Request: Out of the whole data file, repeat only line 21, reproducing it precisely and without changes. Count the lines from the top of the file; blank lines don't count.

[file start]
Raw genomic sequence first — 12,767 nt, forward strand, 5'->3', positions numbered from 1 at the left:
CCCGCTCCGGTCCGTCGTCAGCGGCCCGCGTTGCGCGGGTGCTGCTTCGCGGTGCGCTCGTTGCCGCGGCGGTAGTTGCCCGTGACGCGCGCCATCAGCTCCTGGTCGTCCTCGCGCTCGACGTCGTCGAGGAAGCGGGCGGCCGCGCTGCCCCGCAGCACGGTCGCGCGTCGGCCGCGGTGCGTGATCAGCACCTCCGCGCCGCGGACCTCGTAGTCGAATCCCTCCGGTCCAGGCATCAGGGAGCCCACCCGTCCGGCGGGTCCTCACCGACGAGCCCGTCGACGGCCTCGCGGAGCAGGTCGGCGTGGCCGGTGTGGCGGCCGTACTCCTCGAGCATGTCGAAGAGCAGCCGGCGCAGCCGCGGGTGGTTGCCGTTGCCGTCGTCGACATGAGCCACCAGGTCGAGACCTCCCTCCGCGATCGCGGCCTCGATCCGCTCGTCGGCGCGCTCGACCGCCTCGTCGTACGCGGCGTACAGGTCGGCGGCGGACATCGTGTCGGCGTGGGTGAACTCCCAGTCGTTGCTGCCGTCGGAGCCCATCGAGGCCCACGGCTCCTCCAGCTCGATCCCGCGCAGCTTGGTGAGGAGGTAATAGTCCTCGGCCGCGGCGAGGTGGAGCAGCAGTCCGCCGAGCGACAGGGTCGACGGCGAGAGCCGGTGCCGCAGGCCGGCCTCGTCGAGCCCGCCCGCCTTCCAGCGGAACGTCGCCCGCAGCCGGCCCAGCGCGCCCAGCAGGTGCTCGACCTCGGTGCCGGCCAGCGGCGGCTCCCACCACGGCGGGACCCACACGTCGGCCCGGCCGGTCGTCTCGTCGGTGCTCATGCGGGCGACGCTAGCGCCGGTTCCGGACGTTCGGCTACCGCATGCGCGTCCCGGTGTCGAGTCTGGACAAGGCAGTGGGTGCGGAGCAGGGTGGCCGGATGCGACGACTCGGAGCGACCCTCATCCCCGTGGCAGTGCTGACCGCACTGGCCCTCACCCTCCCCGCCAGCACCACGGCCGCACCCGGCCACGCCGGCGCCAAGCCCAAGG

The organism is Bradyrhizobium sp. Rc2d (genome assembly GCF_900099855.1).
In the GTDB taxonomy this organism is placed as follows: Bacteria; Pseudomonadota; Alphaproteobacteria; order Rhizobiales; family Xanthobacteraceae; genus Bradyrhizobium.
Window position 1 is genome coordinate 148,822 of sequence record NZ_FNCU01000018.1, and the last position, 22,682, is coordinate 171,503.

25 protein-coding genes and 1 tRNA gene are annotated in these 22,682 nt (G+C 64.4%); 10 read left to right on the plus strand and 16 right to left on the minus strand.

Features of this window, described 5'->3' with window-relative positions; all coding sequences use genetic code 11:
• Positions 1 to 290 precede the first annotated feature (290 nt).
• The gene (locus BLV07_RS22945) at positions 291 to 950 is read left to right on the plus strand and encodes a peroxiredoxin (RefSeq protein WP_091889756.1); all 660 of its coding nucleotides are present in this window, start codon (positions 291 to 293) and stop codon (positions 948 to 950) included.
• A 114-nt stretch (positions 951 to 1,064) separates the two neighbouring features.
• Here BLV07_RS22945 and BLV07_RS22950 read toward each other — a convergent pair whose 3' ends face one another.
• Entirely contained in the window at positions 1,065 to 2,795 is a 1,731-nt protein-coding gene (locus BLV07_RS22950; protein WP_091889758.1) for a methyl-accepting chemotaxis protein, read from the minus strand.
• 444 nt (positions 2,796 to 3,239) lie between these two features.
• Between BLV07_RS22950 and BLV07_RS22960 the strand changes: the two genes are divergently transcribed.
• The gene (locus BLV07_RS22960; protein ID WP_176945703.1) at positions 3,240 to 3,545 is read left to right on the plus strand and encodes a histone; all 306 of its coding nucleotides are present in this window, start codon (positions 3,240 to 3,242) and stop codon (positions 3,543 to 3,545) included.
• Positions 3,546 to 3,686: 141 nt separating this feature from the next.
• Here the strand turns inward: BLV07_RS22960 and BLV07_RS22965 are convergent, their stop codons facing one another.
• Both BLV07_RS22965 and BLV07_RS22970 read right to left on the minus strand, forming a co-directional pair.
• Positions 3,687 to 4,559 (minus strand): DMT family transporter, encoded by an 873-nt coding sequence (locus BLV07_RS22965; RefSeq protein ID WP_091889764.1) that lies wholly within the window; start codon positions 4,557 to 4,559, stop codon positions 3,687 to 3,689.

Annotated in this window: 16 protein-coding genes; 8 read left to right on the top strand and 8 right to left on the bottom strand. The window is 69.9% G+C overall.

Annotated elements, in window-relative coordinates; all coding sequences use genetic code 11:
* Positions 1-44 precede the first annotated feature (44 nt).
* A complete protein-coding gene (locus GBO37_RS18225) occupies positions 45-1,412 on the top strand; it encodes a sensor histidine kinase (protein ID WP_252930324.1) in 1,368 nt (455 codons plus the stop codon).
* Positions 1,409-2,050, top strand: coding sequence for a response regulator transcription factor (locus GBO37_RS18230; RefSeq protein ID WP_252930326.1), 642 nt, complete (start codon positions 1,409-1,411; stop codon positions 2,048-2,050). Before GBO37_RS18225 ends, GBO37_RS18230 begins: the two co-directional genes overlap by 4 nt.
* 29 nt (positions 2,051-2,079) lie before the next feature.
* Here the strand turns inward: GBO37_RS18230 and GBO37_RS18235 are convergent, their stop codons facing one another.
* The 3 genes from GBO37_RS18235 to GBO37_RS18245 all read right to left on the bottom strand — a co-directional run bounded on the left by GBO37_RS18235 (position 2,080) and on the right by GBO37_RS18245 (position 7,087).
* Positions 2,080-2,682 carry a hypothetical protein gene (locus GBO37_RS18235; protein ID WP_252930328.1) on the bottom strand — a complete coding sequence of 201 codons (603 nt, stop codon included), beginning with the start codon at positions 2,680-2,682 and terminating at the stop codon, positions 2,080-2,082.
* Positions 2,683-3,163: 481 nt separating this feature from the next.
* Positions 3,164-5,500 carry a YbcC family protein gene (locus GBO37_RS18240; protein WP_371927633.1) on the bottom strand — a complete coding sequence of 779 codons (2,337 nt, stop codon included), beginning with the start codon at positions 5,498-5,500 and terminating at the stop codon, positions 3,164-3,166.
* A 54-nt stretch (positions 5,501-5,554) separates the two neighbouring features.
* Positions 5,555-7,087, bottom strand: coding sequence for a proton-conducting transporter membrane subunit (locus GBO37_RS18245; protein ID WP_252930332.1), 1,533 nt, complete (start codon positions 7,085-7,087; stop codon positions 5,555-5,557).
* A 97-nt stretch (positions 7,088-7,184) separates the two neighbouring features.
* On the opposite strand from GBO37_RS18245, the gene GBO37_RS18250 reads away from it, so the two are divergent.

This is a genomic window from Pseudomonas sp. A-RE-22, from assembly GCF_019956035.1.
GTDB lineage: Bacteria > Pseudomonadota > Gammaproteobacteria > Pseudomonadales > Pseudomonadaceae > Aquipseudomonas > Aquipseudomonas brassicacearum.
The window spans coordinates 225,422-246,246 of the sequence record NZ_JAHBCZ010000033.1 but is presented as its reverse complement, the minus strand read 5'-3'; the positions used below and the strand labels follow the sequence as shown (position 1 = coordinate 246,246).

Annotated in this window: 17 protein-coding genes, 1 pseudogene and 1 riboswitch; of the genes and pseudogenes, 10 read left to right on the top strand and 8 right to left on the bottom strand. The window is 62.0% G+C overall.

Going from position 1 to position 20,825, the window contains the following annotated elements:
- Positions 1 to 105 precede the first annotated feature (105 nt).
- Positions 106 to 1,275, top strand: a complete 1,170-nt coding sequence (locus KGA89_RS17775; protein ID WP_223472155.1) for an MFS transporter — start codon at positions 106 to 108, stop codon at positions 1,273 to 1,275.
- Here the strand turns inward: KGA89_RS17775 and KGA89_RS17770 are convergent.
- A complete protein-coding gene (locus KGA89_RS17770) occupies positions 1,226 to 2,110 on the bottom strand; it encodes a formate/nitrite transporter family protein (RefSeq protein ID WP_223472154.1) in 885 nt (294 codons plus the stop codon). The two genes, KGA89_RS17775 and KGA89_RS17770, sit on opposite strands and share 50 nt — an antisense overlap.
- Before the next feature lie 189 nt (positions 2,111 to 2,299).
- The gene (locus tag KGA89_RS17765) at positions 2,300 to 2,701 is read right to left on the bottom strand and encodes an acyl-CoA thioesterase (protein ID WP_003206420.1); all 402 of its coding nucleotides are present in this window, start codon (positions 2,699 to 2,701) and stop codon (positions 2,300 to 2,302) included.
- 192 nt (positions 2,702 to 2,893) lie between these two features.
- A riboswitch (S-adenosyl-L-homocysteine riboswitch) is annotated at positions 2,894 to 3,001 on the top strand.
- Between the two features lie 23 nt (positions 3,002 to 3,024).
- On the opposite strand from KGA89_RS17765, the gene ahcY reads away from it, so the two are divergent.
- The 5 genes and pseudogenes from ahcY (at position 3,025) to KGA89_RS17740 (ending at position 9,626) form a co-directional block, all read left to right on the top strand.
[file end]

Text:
Annotated elements, in window-relative coordinates; all coding sequences use genetic code 11: